What scares her most is awakening in the pitch black, alone, and not knowing if the pitch black means it's happened--she's gone blind. So the little girl with retinitis pigmentosa, her central vision already vanishing, keeps taking her pillow and blanket to the hallway outside her parents' bedroom to sleep on the floor beneath the painting of Grandpa Bill. Her guardian angel, she tells people. He'll look out for her.
Mike looks down at his sleeping daughter. Then up at the painting of his smiling father. Dad knew. He was born into a house of shadows, to a mother still wrecked by the death of her seven-year-old son, Maurice, by a bullet accidentally fired by his best friend five years before Bill was born. Bill's father, William Sr., buried himself in his work as a sportswriter for the Chicago American so effectively that Cubs owner William Wrigley, upon reading William Sr.'s series of articles about what was wrong with the team, said to him, "All right, if you're so smart, why don't you come and do it?" and named him Cubs vice president in 1918 and president one year later, launching the Veeck family on its blazing trail across baseball's sky.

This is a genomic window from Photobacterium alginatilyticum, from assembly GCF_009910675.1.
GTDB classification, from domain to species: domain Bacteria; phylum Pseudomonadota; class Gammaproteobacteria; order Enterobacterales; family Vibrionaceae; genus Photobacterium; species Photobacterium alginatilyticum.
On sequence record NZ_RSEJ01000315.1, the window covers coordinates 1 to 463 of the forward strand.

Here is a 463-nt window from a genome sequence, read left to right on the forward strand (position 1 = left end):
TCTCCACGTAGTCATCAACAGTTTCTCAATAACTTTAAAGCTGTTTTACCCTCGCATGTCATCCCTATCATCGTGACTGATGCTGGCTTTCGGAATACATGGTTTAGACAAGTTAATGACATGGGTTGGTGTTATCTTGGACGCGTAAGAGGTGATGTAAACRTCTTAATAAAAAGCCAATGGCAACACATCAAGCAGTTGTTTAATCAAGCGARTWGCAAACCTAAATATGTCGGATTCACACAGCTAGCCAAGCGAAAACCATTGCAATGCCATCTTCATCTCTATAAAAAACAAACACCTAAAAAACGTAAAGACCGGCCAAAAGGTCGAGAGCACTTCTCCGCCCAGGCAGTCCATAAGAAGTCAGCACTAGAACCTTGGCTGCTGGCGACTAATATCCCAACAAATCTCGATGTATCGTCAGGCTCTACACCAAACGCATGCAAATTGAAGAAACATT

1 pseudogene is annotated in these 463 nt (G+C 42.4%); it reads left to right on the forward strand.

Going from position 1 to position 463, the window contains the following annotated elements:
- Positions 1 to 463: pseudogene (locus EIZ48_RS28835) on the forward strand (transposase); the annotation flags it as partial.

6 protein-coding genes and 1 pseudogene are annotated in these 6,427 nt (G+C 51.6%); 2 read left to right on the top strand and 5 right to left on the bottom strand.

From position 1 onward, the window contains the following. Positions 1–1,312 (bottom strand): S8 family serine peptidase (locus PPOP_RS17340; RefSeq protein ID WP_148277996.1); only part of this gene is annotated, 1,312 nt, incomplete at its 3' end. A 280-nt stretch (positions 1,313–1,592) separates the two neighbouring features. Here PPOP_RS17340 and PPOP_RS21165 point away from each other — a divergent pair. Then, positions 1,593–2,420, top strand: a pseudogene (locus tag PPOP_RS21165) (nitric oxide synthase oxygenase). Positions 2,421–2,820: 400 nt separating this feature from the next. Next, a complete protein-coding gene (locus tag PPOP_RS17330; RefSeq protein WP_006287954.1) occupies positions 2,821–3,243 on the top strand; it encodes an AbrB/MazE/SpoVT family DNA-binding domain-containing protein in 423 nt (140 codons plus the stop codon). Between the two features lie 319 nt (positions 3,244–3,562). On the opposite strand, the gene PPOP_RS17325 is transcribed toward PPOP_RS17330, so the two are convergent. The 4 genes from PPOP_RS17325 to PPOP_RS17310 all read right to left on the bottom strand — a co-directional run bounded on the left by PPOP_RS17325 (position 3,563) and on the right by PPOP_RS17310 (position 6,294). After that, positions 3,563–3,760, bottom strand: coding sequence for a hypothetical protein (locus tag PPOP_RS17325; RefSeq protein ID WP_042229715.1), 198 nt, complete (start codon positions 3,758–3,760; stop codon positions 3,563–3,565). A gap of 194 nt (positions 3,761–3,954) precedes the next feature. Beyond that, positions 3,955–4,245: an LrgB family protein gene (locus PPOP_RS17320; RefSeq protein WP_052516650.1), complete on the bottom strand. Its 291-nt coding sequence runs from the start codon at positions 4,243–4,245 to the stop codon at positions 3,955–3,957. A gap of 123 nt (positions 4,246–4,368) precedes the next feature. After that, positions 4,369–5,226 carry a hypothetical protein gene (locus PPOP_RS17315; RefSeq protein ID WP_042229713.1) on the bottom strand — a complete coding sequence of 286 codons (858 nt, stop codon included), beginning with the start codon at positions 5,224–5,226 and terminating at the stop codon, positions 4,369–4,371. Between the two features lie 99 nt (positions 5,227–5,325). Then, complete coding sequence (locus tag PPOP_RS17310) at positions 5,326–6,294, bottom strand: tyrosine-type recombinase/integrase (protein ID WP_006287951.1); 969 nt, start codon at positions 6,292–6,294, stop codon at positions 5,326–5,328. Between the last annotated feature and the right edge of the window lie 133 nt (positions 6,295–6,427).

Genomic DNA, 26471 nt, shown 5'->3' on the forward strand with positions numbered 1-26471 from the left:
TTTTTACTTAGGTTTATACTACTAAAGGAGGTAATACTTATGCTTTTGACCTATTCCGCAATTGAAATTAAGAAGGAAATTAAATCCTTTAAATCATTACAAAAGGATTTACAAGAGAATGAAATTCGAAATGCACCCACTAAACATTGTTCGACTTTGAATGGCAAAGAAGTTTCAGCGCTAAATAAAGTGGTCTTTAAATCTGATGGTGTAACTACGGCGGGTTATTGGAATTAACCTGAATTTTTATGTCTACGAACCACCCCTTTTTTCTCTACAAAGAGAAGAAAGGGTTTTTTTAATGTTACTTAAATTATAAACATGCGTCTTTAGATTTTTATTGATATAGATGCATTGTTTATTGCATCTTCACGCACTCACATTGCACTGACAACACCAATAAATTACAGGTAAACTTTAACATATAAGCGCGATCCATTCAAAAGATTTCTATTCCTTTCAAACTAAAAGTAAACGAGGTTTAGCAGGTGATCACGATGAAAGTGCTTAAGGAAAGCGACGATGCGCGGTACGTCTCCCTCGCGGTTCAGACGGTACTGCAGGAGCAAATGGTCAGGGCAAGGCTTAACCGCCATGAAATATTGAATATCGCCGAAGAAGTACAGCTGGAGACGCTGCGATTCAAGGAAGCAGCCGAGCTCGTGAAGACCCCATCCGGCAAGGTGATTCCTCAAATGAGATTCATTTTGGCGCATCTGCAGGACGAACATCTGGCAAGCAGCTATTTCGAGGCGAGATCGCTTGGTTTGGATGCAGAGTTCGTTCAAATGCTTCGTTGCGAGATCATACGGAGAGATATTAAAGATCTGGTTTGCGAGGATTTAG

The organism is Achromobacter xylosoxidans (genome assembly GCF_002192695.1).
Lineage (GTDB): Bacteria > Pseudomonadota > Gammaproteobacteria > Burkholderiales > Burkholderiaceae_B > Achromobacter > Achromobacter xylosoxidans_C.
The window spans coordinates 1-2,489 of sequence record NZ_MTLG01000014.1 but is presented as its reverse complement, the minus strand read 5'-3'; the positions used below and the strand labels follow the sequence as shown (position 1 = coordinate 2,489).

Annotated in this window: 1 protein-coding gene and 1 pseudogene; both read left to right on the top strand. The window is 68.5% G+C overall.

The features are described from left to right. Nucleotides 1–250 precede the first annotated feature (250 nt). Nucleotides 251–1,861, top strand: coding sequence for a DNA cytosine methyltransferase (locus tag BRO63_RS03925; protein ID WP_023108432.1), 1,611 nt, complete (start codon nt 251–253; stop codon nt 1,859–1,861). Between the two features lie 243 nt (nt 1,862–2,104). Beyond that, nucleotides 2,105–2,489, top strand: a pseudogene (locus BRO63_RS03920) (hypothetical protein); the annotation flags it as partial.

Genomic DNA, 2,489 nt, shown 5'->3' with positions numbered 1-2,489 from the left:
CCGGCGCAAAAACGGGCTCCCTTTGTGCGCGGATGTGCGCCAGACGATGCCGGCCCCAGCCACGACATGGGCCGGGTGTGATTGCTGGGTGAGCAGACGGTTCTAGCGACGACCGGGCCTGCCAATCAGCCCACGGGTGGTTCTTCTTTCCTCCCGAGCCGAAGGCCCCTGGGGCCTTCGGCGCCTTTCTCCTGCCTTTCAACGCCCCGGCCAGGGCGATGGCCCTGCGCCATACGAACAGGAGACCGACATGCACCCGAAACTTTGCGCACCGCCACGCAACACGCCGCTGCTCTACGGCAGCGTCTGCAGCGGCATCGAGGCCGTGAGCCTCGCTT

Somehow, Bill ran faster and harder than his father, even on an ankle smashed to bits by the recoil of a 50-mm antiaircraft gun during a Marine training exercise in the South Pacific during World War II. The ankle became infected and, doctors kept telling him, required amputation. Instead Bill kept pouring cologne down a hole in his cast to kill the stench and kept running, parlaying a stake in a minor league team, the old Milwaukee Brewers, into the purchase of the first of his three major league teams, the Indians. Relenting at last to the knife and inviting a thousand people to a coming-out party for his new wooden leg, dancing every dance until the pressure split open his stump and he had to crawl back to his apartment, trailing blood, on his hands and knees. Oh, well. "Suffering is overrated," he declared. "The only thing we have to fear is fire and termites!" Running his whole life, on three hours' sleep a night, through a failed first marriage, 36 operations on his right leg, emphysema, and lung cancer, running with a children's rhyme--he confessed in his memoirs, near the end--forever echoing in his head: Run, run, as fast as you can. You can't catch me, I'm the gingerbread man.